You could also take the matter to an External Dispute Resolution (EDR) Scheme if the creditor is the type of business that must be a member of an EDR scheme (see 'External dispute resolution'). It is a free service. An EDR process will stop the court action whilst the disputer is being investigated. Not all creditors are members of EDR schemes.

If there is not an EDR scheme, you can stop further action by the creditor including filing a defence or cross claim (including a counter claim) if you don’t think you owe the debt, or making an arrangement to pay. You can get legal or financial counselling advice about your options.

You can call our free Legal Help Line on 1300 366 424.

You must respond to the claim within 28 days of the date you received it. If you don’t respond, the creditor can ask for judgment to be entered on the debt.

The creditor has a number of options to enforce a judgment debt against you. More information about what happens when a judgment debt is enforced is set out below.

How do I file a defence or counterclaim?

To file a defence, you fill in a Defence (Form 51 or 51S) and take it to your nearest court within 28 days of receiving the Claim (Form 1 or 1S). You can fill in a Form 51S electronically through the CourtSA website.

Your defence must be legitimate and must be able to be proved see 'Disputing a debt'. Get free legal advice about what you should say in your defence.

Remember that if you admit the debt, but simply cannot afford to pay it, you are better off negotiating a payment arrangement. Being unable to afford to pay is not a defence to a claim, so if you are having financial difficulties consider seeing a free financial counsellor.

You risk extra legal costs if you cannot prove what you say happened, and the Court rejects your defence following a hearing. It is therefore important to get advice on whether or not your defence is valid.

If the creditor owes you money, you may be able to file a cross claim (including a counter claim) at the same time as your defence (Form 61 or Form 61S). You need to pay a filing fee to lodge a cross claim, but not to file a defence.

You need to get legal advice about whether or not you have grounds for a cross action, or if it is a defence. An example of a cross claim might be where you have not paid for building work, but the building work is defective and has caused you other loss.

What happens after I file a defence or other form to dispute the debt?

Once you have filed a Defence or other application with the court you will receive a notice telling you to attend a Directions Hearing. You must attend this hearing.

If you do not attend within 15 minutes of the appointed time judgment may be decided against you without anything else happening. [see Uniform Civil Rules rule 145.3(1) for Magistrates Court hearings] The creditor must attend the hearing or risk the case being struck out.

At the directions hearing, the Magistrate or Registrar will listen to each party briefly and work out whether there is any possibility of a resolution. The Magistrate or Registrar will encourage both parties to come to an agreement and will provide some assistance to help this happen. If the matter can’t be resolved the Magistrate or Registrar will explain the next steps.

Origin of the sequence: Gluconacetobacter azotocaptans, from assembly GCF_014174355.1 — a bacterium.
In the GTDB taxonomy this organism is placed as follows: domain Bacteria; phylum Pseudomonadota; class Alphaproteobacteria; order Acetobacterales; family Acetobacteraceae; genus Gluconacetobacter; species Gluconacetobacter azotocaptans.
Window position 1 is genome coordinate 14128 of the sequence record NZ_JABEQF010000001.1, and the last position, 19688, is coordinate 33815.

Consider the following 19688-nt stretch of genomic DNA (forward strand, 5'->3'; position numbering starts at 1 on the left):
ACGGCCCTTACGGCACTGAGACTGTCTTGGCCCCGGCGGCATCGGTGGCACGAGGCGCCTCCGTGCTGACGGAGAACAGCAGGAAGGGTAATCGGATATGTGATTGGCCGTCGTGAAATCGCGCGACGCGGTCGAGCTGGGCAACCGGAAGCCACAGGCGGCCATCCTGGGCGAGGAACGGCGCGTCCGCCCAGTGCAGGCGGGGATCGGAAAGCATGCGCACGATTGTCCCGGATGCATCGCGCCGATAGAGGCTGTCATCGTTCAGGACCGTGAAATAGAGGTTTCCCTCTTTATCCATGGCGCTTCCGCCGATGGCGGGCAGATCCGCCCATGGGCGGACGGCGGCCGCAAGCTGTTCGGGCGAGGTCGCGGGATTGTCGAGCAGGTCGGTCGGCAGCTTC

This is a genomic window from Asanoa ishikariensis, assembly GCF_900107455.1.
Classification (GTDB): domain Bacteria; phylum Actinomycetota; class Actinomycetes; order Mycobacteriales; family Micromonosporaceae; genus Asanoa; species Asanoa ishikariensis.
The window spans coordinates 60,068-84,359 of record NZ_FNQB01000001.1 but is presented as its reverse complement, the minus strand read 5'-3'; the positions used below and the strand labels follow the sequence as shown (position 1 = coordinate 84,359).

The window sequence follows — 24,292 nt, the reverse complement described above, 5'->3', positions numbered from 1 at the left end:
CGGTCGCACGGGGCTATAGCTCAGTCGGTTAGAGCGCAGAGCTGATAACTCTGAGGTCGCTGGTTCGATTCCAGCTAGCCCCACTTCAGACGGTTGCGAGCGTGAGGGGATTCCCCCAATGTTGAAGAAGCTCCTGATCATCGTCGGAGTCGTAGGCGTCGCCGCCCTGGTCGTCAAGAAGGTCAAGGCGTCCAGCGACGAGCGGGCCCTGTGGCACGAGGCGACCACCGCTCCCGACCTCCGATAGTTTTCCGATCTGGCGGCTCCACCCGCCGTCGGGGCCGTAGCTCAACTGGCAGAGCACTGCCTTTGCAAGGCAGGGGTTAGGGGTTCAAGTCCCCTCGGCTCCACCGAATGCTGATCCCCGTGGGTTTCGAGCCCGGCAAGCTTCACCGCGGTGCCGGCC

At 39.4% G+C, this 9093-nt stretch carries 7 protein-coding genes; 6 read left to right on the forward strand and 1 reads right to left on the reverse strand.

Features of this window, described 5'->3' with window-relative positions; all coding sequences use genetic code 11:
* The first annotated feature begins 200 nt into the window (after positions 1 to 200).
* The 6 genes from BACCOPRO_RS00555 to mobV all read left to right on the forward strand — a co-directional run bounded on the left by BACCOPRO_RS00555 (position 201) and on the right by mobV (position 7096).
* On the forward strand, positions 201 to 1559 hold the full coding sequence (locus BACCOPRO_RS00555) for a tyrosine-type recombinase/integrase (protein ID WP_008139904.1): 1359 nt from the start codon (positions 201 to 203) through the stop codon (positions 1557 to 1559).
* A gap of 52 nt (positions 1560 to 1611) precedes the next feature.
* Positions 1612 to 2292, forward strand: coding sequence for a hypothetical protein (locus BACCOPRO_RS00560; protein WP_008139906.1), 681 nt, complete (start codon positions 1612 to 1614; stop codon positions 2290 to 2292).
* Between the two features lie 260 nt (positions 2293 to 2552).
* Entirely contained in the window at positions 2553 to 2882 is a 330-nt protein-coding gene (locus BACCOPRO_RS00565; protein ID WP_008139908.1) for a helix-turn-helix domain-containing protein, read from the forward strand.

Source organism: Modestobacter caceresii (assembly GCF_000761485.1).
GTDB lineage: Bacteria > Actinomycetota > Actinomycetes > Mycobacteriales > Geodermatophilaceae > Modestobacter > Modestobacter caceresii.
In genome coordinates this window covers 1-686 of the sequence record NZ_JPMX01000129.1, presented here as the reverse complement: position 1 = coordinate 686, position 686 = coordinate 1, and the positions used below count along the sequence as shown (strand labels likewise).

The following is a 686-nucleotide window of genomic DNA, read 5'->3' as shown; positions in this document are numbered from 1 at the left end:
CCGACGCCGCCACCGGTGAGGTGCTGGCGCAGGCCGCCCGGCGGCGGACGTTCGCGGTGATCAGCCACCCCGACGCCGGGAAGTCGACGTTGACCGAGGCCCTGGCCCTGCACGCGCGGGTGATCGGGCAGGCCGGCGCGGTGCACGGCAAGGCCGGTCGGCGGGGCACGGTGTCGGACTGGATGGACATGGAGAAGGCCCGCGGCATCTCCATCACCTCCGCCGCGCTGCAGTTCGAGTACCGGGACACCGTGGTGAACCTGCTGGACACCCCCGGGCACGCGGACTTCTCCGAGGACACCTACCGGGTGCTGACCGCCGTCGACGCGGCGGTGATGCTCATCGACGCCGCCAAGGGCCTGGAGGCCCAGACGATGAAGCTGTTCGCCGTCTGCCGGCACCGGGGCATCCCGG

I owe the debt – what can I do now?

You can pay in full

Payment in full is an option but remember that the creditor will probably also want you to pay their legal costs. The court process stops if you pay in full.

You can still negotiate with the creditor about making payments

You can still make payments or continue to negotiate directly with the creditor even after you receive the Claim (Form 1 or Form 1S) from the court. If you wish to dispute the debt, get some legal advice. Depending on the nature of the debt, you may be able use an external dispute resolution scheme (see 'Disputing a debt' and 'External dispute resolution')

What if I ignore the Claim (Form 1 or Form 1S) and do nothing?

The court will assume the creditor’s claim is correct. The creditor will ask the court to enter default judgment on the debt. This means the creditor can take enforcement action against you to recover the debt. The original amount claimed, plus costs, plus interest in some cases, becomes the amount you owe.

Will I go to gaol?

You cannot be gaoled for failing to pay your debts. However, the court can imprison you for up to 40 days for disobeying its orders, such as refusing to attend court or refusing to pay if you have the money. Imprisonment for breaching a court order is a penalty for showing contempt to the court and is not an alternative to payment of a debt. However, being imprisoned is rare and you will be given plenty of chances to rectify the problem. You will not be imprisoned if the reason for not being able to pay is financial hardship.

Being taken to court  :  Last Revised: Thu May 28th 2020
The content of the Law Handbook is made available as a public service for information purposes only and should not be relied upon as a substitute for legal advice. See Disclaimer for details. For free and confidential legal advice in South Australia call 1300 366 424.